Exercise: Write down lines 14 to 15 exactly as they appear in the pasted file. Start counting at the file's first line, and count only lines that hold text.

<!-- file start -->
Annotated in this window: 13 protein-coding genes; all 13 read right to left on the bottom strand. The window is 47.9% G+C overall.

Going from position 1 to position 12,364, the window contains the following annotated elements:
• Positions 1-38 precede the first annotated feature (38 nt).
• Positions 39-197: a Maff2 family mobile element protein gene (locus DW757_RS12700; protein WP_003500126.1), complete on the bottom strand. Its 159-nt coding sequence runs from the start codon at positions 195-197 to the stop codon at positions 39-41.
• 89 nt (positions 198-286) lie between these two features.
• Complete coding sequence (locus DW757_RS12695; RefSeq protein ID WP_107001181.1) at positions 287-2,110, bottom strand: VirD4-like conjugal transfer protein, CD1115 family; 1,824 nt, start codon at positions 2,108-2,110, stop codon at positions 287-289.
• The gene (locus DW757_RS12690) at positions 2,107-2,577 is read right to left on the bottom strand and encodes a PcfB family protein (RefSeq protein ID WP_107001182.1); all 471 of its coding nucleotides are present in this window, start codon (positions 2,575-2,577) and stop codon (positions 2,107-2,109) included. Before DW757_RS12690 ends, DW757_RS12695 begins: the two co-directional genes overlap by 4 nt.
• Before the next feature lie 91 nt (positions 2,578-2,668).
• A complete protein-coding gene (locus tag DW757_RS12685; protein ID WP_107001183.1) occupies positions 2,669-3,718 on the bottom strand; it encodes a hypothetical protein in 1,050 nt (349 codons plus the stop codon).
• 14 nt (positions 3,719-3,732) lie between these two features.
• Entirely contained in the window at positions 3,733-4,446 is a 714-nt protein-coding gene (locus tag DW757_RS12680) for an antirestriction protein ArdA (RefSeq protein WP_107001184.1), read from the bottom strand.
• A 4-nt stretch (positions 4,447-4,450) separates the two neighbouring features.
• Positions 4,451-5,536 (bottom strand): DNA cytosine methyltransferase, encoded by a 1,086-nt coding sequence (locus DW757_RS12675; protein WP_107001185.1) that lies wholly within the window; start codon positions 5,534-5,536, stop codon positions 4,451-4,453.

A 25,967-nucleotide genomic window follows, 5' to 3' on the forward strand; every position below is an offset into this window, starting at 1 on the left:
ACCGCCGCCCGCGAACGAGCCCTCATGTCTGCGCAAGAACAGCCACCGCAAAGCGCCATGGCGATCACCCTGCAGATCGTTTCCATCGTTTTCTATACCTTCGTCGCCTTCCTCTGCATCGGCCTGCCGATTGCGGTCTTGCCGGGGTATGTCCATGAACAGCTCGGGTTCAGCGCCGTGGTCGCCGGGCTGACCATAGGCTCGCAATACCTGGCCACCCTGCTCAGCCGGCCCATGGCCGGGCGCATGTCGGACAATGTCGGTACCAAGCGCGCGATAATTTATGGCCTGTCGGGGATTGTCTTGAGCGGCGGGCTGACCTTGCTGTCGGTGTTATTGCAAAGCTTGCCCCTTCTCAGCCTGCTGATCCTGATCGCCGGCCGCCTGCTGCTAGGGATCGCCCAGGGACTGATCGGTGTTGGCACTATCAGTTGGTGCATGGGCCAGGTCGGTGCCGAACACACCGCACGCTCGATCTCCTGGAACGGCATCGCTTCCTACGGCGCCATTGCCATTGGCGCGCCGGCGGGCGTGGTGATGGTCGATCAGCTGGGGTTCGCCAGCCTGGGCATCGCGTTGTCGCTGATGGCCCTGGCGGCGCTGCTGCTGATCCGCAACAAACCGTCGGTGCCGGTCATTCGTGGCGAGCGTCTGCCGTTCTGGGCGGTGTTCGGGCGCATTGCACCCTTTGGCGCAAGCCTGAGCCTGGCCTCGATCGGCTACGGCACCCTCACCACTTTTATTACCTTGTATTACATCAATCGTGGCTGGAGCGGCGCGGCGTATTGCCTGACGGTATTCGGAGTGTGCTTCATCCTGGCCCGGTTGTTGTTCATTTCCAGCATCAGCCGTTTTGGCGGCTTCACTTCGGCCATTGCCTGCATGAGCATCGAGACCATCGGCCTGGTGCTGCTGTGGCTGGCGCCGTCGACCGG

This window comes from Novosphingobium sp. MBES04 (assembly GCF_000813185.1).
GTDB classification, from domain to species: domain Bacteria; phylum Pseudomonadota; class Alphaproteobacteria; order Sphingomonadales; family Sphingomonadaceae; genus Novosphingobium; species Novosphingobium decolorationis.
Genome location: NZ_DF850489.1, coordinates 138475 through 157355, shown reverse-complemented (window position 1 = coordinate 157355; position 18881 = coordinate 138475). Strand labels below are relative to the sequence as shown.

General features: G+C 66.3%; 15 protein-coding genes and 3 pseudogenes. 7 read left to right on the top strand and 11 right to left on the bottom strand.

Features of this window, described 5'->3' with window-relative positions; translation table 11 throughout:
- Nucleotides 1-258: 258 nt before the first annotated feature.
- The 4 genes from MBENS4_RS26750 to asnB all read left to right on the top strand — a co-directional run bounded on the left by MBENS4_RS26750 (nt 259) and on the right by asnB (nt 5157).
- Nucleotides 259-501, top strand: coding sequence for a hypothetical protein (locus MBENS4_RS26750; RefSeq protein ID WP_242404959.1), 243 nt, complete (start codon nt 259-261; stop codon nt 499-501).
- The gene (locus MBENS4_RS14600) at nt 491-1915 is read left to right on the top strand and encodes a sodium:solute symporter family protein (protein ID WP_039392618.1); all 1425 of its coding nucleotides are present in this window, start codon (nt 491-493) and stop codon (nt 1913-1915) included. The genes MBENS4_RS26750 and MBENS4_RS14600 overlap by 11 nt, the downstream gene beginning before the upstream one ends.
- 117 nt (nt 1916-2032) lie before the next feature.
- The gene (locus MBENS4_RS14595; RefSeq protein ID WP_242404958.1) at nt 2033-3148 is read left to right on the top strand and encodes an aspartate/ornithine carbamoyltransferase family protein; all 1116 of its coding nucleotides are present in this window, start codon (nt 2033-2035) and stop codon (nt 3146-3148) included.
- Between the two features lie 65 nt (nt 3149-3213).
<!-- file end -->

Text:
A 25,967-nucleotide genomic window follows, 5' to 3' on the forward strand; every position below is an offset into this window, starting at 1 on the left:
ACCGCCGCCCGCGAACGAGCCCTCATGTCTGCGCAAGAACAGCCACCGCAAAGCGCCATGGCGATCACCCTGCAGATCGTTTCCATCGTTTTCTATACCTTCGTCGCCTTCCTCTGCATCGGCCTGCCGATTGCGGTCTTGCCGGGGTATGTCCATGAACAGCTCGGGTTCAGCGCCGTGGTCGCCGGGCTGACCATAGGCTCGCAATACCTGGCCACCCTGCTCAGCCGGCCCATGGCCGGGCGCATGTCGGACAATGTCGGTACCAAGCGCGCGATAATTTATGGCCTGTCGGGGATTGTCTTGAGCGGCGGGCTGACCTTGCTGTCGGTGTTATTGCAAAGCTTGCCCCTTCTCAGCCTGCTGATCCTGATCGCCGGCCGCCTGCTGCTAGGGATCGCCCAGGGACTGATCGGTGTTGGCACTATCAGTTGGTGCATGGGCCAGGTCGGTGCCGAACACACCGCACGCTCGATCTCCTGGAACGGCATCGCTTCCTACGGCGCCATTGCCATTGGCGCGCCGGCGGGCGTGGTGATGGTCGATCAGCTGGGGTTCGCCAGCCTGGGCATCGCGTTGTCGCTGATGGCCCTGGCGGCGCTGCTGCTGATCCGCAACAAACCGTCGGTGCCGGTCATTCGTGGCGAGCGTCTGCCGTTCTGGGCGGTGTTCGGGCGCATTGCACCCTTTGGCGCAAGCCTGAGCCTGGCCTCGATCGGCTACGGCACCCTCACCACTTTTATTACCTTGTATTACATCAATCGTGGCTGGAGCGGCGCGGCGTATTGCCTGACGGTATTCGGAGTGTGCTTCATCCTGGCCCGGTTGTTGTTCATTTCCAGCATCAGCCGTTTTGGCGGCTTCACTTCGGCCATTGCCTGCATGAGCATCGAGACCATCGGCCTGGTGCTGCTGTGGCTGGCGCCGTCGACCGG